:Music Review: Level 2.0 – Heartbeat EP
Level 2.0 – Heartbeat EP
Release Date: October 13, 2017
Label: Nemesys Music Digital
Official – https://www.level2pointzero.com/
Facebook – https://www.facebook.com/level2pointzero/
Bandcamp – https://level2pointzero.bandcamp.com/
Review by William Nesbitt
Professor of English, Beacon College
“Heartbeat” is the second single from the Resurgence album. The EP begins with a duet of “Heartbeat” called the “Juliet Version” that describes someone waiting on a call that never comes but also proclaiming that “for you this heart still beats.” Sarah Chenoweth (Synapse/Voicecoil) provides the counter vocals in the duet. Her voice is clear like a rush of cool mountain air. My first reaction when I heard this track was “who is this!?” I could hear her sing the list of ingredients on a bag of cat litter and enjoy it. The inclusion of Chenoweth takes the track up a notch, and if every track on the EP had her on it, I’d be fine.
“Flares” comes next. It is a track written specifically for the EP, and it contains the same thematic content as “Heartbeat” as it describes the end of a relationship. It’s a mid-tempo track that plods along as the narrator realizes that “this could be our final night” and “this heart could die.”
Next up is the “After Dusk We Dance Mix” of “Heartbeat.” As the title suggests it’s a very danceable track. This version also contains Chenoweth’s vocals. “After Dusk We Run,” one more track exclusive to the EP, follows. It’s another mid-tempo track that further explores the difficulty of relationships.
“In the Stars,” the third song written just for the EP, is the fifth track and the most successful of the three originals. Like all of the others, it too discusses relationships and their ends. In this scenario, the narrator realizes that the relationship is over that “this path will be without you.” However, “it’s not our fault” because “it was never written in the stars for us at all.” Finally, he comes to the realization that “this passion that we felt wouldn’t last forever.” That’s the tough irony of life in this world: things don’t last, but if they did, they wouldn’t be as special.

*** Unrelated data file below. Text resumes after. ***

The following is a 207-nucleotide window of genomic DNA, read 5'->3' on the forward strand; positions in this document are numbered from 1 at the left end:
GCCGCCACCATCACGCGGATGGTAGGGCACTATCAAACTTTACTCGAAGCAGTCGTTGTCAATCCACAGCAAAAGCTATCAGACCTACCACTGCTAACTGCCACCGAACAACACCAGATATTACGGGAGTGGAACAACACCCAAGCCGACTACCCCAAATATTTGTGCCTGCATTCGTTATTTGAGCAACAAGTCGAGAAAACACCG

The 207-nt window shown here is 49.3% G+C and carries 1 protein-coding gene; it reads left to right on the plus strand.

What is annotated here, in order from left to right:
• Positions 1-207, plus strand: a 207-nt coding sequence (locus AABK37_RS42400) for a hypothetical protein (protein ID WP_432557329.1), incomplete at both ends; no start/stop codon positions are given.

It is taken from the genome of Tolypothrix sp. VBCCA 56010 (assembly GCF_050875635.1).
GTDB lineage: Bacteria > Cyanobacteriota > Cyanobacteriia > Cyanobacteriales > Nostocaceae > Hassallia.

A quick observation: At this point of the EP, one might consider the similarities between it and Romeo and Juliet when we recognize the reference to Juliet in the title of the “Juliet” mix, the thematic weight and dominance of relationships in each and every track, and the mention of the relationship not being written in the stars, which recalls the play’s description of the couple as “a pair of star-crossed lovers.” Though I may be digressing, I’ll also point out that a lot of Romeo and Juliet is written in the meter—the basic rhythmic structure—of iambic pentameter (most of the lines from the Heartbeat EP are either longer or shorter than the pentametric format, though). This is significant because the iambic rhythm with its alternation between unstressed and stressed syllables—bah BUM, bah BUM, bah BUM—is commonly described as sounding like a heartbeat.
The last track is the “8 Bit Mix by Matrix” of “Heartbeat” also with Chenoweth. It’s a sped up version with a lot of bleeps, little effects, and quirks. I like that all the remixes are distinct from one another. None of it’s bad. Put it all out there. Let people decide for themselves what they like the best.
As a final note, the entire EP is produced very well. I also appreciate the clarity of the vocals. Too many albums either put the voice so far down in the mix and/or muddy the production so much, I can hear neither the voice itself nor the lyrics. No matter how great the songs, the words, the instruments, and the voices are, if it all sounds like it was recorded on a cheap boombox from 1985, then it’s buried treasure listeners can’t get to.
01. Heartbeat (Juliet Version)
03. Heartbeat (After Dusk We Dance Mix)
04. After Dusk We Run
05. In the Stars
06. Heartbeat (8 Bit Mix by Matrix)